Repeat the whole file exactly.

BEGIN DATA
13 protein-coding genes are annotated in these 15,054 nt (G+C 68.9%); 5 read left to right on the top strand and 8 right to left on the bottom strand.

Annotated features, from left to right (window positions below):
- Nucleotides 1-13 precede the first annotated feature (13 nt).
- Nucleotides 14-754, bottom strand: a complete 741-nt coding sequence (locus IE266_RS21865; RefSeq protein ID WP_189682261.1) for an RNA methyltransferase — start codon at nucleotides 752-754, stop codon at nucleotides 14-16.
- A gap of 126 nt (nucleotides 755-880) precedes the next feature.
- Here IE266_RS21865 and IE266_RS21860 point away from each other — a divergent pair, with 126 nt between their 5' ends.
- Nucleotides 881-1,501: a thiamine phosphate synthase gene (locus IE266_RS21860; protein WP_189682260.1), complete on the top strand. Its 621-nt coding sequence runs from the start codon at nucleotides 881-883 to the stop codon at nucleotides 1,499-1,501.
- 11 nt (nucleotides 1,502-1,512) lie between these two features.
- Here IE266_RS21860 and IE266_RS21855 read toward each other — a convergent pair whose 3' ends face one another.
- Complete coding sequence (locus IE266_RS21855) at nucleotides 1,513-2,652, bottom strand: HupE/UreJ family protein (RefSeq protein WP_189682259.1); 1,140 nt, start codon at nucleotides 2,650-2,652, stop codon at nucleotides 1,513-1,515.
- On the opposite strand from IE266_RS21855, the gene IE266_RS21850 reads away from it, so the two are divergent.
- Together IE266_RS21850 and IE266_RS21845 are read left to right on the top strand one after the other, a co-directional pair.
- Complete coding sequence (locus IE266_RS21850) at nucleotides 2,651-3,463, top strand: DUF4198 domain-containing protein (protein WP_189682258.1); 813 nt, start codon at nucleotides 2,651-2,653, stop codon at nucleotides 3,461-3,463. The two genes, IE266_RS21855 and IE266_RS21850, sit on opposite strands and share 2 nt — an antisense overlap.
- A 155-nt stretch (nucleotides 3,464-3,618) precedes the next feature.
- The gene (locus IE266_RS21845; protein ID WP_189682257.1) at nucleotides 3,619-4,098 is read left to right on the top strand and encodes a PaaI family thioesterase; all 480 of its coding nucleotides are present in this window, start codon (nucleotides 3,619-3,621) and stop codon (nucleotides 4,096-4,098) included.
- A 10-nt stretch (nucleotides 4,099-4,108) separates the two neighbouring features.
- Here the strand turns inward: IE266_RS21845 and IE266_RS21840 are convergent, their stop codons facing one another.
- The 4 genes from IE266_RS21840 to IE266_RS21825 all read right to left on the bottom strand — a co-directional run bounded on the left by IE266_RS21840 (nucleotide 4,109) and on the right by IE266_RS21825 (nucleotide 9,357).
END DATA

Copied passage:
13 protein-coding genes are annotated in these 15,054 nt (G+C 68.9%); 5 read left to right on the top strand and 8 right to left on the bottom strand.

Annotated features, from left to right (window positions below):
- Nucleotides 1-13 precede the first annotated feature (13 nt).
- Nucleotides 14-754, bottom strand: a complete 741-nt coding sequence (locus IE266_RS21865; RefSeq protein ID WP_189682261.1) for an RNA methyltransferase — start codon at nucleotides 752-754, stop codon at nucleotides 14-16.
- A gap of 126 nt (nucleotides 755-880) precedes the next feature.
- Here IE266_RS21865 and IE266_RS21860 point away from each other — a divergent pair, with 126 nt between their 5' ends.
- Nucleotides 881-1,501: a thiamine phosphate synthase gene (locus IE266_RS21860; protein WP_189682260.1), complete on the top strand. Its 621-nt coding sequence runs from the start codon at nucleotides 881-883 to the stop codon at nucleotides 1,499-1,501.
- 11 nt (nucleotides 1,502-1,512) lie between these two features.
- Here IE266_RS21860 and IE266_RS21855 read toward each other — a convergent pair whose 3' ends face one another.
- Complete coding sequence (locus IE266_RS21855) at nucleotides 1,513-2,652, bottom strand: HupE/UreJ family protein (RefSeq protein WP_189682259.1); 1,140 nt, start codon at nucleotides 2,650-2,652, stop codon at nucleotides 1,513-1,515.
- On the opposite strand from IE266_RS21855, the gene IE266_RS21850 reads away from it, so the two are divergent.
- Together IE266_RS21850 and IE266_RS21845 are read left to right on the top strand one after the other, a co-directional pair.
- Complete coding sequence (locus IE266_RS21850) at nucleotides 2,651-3,463, top strand: DUF4198 domain-containing protein (protein WP_189682258.1); 813 nt, start codon at nucleotides 2,651-2,653, stop codon at nucleotides 3,461-3,463. The two genes, IE266_RS21855 and IE266_RS21850, sit on opposite strands and share 2 nt — an antisense overlap.
- A 155-nt stretch (nucleotides 3,464-3,618) precedes the next feature.
- The gene (locus IE266_RS21845; protein ID WP_189682257.1) at nucleotides 3,619-4,098 is read left to right on the top strand and encodes a PaaI family thioesterase; all 480 of its coding nucleotides are present in this window, start codon (nucleotides 3,619-3,621) and stop codon (nucleotides 4,096-4,098) included.
- A 10-nt stretch (nucleotides 4,099-4,108) separates the two neighbouring features.
- Here the strand turns inward: IE266_RS21845 and IE266_RS21840 are convergent, their stop codons facing one another.
- The 4 genes from IE266_RS21840 to IE266_RS21825 all read right to left on the bottom strand — a co-directional run bounded on the left by IE266_RS21840 (nucleotide 4,109) and on the right by IE266_RS21825 (nucleotide 9,357).